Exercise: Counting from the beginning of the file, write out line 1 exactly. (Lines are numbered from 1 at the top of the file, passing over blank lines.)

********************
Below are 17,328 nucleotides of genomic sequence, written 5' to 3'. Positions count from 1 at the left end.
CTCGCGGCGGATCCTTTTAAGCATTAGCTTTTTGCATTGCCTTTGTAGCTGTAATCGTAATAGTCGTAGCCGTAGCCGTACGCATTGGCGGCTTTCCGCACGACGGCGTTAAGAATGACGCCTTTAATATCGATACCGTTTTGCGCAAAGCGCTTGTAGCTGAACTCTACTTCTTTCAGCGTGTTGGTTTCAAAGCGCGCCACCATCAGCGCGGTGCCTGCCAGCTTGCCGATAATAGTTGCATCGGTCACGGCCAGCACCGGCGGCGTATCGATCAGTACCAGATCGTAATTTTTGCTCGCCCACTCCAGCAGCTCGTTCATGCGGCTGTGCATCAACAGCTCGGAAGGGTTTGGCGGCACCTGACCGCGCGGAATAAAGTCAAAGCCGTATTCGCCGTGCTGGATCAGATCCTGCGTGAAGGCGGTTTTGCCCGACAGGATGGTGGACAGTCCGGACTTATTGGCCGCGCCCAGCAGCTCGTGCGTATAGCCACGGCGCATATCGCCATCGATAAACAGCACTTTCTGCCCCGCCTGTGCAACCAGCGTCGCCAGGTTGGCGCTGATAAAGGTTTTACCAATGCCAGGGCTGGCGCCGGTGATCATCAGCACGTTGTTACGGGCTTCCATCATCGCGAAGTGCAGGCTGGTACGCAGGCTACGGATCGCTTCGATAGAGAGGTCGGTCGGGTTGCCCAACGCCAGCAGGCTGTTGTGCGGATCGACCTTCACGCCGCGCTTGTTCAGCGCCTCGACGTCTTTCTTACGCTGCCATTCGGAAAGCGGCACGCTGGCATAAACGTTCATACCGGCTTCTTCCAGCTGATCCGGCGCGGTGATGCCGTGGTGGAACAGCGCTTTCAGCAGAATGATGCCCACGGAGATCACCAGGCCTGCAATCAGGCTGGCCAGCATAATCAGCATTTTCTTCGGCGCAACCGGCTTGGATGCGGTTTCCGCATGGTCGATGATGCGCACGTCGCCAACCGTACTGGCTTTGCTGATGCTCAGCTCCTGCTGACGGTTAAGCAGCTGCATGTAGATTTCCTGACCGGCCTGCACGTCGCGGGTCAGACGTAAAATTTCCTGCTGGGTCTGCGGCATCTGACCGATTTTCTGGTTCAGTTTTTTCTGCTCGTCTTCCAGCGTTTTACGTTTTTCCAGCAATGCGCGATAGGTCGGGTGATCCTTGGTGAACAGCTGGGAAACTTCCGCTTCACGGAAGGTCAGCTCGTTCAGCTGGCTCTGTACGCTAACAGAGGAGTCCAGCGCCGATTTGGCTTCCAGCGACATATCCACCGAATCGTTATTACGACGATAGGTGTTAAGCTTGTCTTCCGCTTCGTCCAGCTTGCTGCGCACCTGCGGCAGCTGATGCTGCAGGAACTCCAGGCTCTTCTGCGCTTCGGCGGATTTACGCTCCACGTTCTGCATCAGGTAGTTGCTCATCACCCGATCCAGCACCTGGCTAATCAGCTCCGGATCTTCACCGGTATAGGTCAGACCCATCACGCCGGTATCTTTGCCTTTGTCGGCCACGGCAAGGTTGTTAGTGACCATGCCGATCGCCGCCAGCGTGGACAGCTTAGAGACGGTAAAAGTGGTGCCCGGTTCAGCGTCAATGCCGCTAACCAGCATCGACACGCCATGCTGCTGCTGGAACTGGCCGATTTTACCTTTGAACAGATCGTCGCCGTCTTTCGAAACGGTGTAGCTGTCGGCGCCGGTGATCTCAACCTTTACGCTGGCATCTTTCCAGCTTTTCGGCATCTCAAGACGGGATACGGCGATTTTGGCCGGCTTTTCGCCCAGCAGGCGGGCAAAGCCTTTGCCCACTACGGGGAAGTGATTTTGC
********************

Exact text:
Below are 17,328 nucleotides of genomic sequence, written 5' to 3'. Positions count from 1 at the left end.